The Seroprevalence of Varicella Zoster Virus in a Healthy Population from Tehran, Iran


Alireza Fahimzad 1 , Mahdi Nouri 1 , Farideh Shiva 1 , Ahmad Reza Shamshiri 2 , Zari Gholinejad 1 , Abdollah Karimi 1 , *

1 Pediatric Infections Research Center, Research Institute For Children Health, Shahid Beheshti University of Medical Sciences, Tehran, Iran

2 Department of Epidemiology and Biostatistics, School of Public Health, Tehran University of Medical Sciences, Tehran, Iran

How to Cite: Fahimzad A, Nouri M, Shiva F, Shamshiri A R, Gholinejad Z, et al. The Seroprevalence of Varicella Zoster Virus in a Healthy Population from Tehran, Iran, Arch Pediatr Infect Dis. 2018 ; 6(1):e59883. doi: 10.5812/pedinfect.59883.


Archives of Pediatric Infectious Diseases: 6 (1); e59883
Published Online: January 10, 2018
Article Type: Research Article
Received: January 11, 2016
Revised: September 2, 2017
Accepted: December 25, 2017




Background: Varicella zoster virus (VZV) is responsible for chickenpox, which is generally a mild self-limited disease in healthy children. However, this disease may progress to a complicated and even life-threatening disease in adolescents, young adults, and immunocompromised patients in particular. The present study was conducted to investigate the seroprevalence of VZV in different age groups, selected among residents of Tehran, Iran.

Methods: We performed varicella serological tests (IgG) on the serum specimens of healthy people, collected from 3 main laboratories in Tehran. VZV IgG was measured with the ELISA method. We divided the subjects into 6 subgroups: below 2 years, 2 - 5 years, 5 - 12 years, 12 - 19 years, 19 - 25 years, and above 25 years. We tested almost 95 specimens from each age group.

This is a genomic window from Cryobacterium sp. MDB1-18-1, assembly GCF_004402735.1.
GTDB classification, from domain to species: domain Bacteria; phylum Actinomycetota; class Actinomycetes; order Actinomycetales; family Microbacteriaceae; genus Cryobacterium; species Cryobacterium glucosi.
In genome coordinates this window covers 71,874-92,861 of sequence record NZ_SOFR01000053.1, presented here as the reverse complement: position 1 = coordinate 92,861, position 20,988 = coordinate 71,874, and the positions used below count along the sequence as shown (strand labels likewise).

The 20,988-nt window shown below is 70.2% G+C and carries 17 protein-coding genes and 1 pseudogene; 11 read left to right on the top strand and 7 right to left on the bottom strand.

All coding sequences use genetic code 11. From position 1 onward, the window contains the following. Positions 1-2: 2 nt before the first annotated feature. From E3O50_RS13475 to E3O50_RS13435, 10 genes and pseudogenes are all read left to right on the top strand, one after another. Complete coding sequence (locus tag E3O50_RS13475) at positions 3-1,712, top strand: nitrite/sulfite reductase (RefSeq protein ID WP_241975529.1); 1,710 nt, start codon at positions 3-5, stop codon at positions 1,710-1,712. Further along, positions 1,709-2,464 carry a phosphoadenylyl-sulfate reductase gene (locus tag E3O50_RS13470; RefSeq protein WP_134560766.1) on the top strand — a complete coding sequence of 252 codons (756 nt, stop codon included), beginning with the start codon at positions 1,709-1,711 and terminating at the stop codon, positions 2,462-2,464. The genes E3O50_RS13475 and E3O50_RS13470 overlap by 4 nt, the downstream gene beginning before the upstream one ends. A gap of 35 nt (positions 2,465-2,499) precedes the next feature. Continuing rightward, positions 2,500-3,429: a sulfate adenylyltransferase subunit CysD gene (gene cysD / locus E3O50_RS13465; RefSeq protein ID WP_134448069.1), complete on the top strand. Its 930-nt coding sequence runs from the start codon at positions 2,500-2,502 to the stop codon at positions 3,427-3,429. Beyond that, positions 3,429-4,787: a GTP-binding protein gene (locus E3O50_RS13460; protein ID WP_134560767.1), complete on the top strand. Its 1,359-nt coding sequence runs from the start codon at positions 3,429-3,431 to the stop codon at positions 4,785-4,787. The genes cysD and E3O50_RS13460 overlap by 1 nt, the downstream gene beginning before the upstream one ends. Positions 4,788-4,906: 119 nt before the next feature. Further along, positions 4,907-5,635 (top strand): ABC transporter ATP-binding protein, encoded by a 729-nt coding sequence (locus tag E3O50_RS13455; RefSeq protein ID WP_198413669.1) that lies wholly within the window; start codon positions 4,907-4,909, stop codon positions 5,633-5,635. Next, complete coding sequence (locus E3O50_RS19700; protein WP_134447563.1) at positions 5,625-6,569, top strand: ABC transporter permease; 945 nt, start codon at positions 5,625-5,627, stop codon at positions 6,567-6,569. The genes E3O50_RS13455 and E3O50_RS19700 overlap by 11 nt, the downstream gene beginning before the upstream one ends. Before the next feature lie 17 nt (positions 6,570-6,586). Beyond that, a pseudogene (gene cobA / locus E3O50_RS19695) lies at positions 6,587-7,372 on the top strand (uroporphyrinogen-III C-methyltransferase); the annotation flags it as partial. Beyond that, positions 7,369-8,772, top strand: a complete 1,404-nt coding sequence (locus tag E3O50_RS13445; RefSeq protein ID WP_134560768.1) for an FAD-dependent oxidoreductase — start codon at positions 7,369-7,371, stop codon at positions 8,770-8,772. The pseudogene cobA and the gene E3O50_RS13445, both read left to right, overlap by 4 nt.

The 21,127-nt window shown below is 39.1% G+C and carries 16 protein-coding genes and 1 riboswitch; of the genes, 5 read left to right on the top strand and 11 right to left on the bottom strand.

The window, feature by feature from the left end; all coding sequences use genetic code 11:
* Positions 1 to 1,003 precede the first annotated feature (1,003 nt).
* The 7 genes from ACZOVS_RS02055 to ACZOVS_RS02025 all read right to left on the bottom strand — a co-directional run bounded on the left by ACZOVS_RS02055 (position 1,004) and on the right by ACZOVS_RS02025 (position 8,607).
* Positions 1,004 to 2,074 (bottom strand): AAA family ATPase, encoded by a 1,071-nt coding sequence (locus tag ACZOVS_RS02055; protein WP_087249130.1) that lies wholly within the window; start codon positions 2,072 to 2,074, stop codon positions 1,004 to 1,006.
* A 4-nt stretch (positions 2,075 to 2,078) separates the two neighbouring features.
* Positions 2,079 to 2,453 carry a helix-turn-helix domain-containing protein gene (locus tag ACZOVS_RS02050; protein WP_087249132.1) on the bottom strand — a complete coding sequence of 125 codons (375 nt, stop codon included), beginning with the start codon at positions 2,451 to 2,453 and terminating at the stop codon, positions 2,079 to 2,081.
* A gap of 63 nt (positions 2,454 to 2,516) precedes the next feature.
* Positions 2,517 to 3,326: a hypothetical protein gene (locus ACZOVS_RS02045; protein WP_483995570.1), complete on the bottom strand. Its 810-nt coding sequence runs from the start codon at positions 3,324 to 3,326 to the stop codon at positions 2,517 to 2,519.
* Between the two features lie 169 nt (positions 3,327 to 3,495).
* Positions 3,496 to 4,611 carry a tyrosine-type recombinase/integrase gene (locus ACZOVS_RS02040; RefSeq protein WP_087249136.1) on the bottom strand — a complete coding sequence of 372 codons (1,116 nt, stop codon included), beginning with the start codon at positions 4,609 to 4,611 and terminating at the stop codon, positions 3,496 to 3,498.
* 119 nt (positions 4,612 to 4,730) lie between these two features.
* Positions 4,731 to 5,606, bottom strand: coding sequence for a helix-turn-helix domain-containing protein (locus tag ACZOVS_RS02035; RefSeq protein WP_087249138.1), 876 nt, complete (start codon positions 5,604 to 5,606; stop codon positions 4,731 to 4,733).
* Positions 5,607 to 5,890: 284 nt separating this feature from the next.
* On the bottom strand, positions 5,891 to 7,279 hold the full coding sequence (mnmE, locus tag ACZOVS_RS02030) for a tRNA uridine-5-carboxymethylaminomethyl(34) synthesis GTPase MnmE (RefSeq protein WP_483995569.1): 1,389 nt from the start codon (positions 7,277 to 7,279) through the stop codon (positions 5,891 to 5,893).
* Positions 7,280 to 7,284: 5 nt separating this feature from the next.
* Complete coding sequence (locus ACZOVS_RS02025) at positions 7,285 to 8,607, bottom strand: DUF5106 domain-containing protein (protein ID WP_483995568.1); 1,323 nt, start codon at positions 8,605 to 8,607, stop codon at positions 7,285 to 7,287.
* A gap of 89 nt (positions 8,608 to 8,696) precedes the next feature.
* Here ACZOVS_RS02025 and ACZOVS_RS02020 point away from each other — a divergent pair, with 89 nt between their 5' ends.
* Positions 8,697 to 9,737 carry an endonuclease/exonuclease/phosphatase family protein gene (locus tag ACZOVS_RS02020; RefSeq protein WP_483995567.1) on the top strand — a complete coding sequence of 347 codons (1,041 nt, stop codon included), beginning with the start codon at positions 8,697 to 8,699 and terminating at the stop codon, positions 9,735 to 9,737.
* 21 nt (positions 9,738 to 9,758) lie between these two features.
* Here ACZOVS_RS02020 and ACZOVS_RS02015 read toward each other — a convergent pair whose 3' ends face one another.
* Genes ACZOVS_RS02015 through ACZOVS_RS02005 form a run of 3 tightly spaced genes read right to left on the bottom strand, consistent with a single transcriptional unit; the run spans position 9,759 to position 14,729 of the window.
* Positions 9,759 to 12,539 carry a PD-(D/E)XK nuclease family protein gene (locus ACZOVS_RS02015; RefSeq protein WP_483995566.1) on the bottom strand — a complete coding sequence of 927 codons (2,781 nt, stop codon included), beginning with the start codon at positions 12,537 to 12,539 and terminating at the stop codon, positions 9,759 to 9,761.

Results: Samples were collected from 570 individuals, including 231 males. The VZV IgG was positive in 393 subjects; cumulatively, 81.3% of the population were immune to VZV. The seroprevalence rate was 43.2% in infants below 2 years, 32.6% in children aged 2 - 5 years, 47.2% in children aged 5 - 12 years, 74.7% in adolescents aged 12 - 19 years, 83.2% in young adults up to 25 years, and 90.5% in adults > 25 years.

Conclusions: Although the cumulative seroprevalence was estimated at 81.3% for all age groups, this rate was only 43% in children below 12 years; therefore, adolescents and young adults (high-risk age groups) are prone to chickenpox infection. In order to protect individuals against this infection, we suggest well-designed studies to address the need for routine chickenpox immunization programs in young children.


Varicella Zoster Seroprevalence Vaccination

Copyright © 2018, Archives of Pediatric Infectious Diseases. This is an open-access article distributed under the terms of the Creative Commons Attribution-NonCommercial 4.0 International License ( which permits copy and redistribute the material just in noncommercial usages, provided the original work is properly cited.

1. Background